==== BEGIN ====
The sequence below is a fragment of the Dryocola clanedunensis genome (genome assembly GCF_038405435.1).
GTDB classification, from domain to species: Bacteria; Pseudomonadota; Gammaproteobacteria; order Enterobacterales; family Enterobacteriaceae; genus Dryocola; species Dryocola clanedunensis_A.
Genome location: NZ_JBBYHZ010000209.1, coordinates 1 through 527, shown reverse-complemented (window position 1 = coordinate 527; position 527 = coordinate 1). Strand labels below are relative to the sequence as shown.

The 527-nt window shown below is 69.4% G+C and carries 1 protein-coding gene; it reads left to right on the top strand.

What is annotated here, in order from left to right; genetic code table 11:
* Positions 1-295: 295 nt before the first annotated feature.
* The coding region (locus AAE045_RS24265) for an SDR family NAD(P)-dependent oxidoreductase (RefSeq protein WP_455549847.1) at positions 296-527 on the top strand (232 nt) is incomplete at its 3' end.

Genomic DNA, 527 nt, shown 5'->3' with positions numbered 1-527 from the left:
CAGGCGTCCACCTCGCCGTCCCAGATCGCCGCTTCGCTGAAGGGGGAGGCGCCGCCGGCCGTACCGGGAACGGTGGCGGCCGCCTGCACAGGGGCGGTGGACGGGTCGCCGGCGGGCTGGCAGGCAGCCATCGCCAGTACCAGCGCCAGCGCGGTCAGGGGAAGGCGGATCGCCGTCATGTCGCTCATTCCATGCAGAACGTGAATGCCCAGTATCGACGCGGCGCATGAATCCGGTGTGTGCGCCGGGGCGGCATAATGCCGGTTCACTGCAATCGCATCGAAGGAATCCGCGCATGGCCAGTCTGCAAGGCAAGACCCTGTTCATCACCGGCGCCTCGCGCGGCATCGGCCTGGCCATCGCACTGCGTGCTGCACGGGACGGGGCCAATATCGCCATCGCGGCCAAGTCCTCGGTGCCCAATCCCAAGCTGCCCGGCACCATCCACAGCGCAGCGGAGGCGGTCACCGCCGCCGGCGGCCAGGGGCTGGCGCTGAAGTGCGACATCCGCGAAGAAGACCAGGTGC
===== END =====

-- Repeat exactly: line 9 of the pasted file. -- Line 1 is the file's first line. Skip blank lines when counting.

CAGGCGTCCACCTCGCCGTCCCAGATCGCCGCTTCGCTGAAGGGGGAGGCGCCGCCGGCCGTACCGGGAACGGTGGCGGCCGCCTGCACAGGGGCGGTGGACGGGTCGCCGGCGGGCTGGCAGGCAGCCATCGCCAGTACCAGCGCCAGCGCGGTCAGGGGAAGGCGGATCGCCGTCATGTCGCTCATTCCATGCAGAACGTGAATGCCCAGTATCGACGCGGCGCATGAATCCGGTGTGTGCGCCGGGGCGGCATAATGCCGGTTCACTGCAATCGCATCGAAGGAATCCGCGCATGGCCAGTCTGCAAGGCAAGACCCTGTTCATCACCGGCGCCTCGCGCGGCATCGGCCTGGCCATCGCACTGCGTGCTGCACGGGACGGGGCCAATATCGCCATCGCGGCCAAGTCCTCGGTGCCCAATCCCAAGCTGCCCGGCACCATCCACAGCGCAGCGGAGGCGGTCACCGCCGCCGGCGGCCAGGGGCTGGCGCTGAAGTGCGACATCCGCGAAGAAGACCAGGTGC